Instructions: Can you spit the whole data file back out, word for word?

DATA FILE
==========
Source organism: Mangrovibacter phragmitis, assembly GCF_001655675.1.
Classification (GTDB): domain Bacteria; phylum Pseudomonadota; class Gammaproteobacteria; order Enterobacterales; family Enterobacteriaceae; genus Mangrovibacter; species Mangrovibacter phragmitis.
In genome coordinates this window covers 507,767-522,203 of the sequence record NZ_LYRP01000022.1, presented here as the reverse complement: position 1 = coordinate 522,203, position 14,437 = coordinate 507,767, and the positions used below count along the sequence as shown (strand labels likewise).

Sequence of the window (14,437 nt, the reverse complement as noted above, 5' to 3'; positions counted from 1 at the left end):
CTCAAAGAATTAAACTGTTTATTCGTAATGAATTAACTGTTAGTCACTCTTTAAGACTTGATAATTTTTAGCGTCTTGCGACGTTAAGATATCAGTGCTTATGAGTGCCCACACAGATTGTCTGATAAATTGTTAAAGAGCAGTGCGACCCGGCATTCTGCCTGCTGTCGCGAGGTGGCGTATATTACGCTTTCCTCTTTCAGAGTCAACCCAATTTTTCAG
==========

Source organism: Mangrovibacter phragmitis, assembly GCF_001655675.1.
Classification (GTDB): domain Bacteria; phylum Pseudomonadota; class Gammaproteobacteria; order Enterobacterales; family Enterobacteriaceae; genus Mangrovibacter; species Mangrovibacter phragmitis.
In genome coordinates this window covers 507,767-522,203 of the sequence record NZ_LYRP01000022.1, presented here as the reverse complement: position 1 = coordinate 522,203, position 14,437 = coordinate 507,767, and the positions used below count along the sequence as shown (strand labels likewise).

Sequence of the window (14,437 nt, the reverse complement as noted above, 5' to 3'; positions counted from 1 at the left end):
CTCAAAGAATTAAACTGTTTATTCGTAATGAATTAACTGTTAGTCACTCTTTAAGACTTGATAATTTTTAGCGTCTTGCGACGTTAAGATATCAGTGCTTATGAGTGCCCACACAGATTGTCTGATAAATTGTTAAAGAGCAGTGCGACCCGGCATTCTGCCTGCTGTCGCGAGGTGGCGTATATTACGCTTTCCTCTTTCAGAGTCAACCCAATTTTTCAG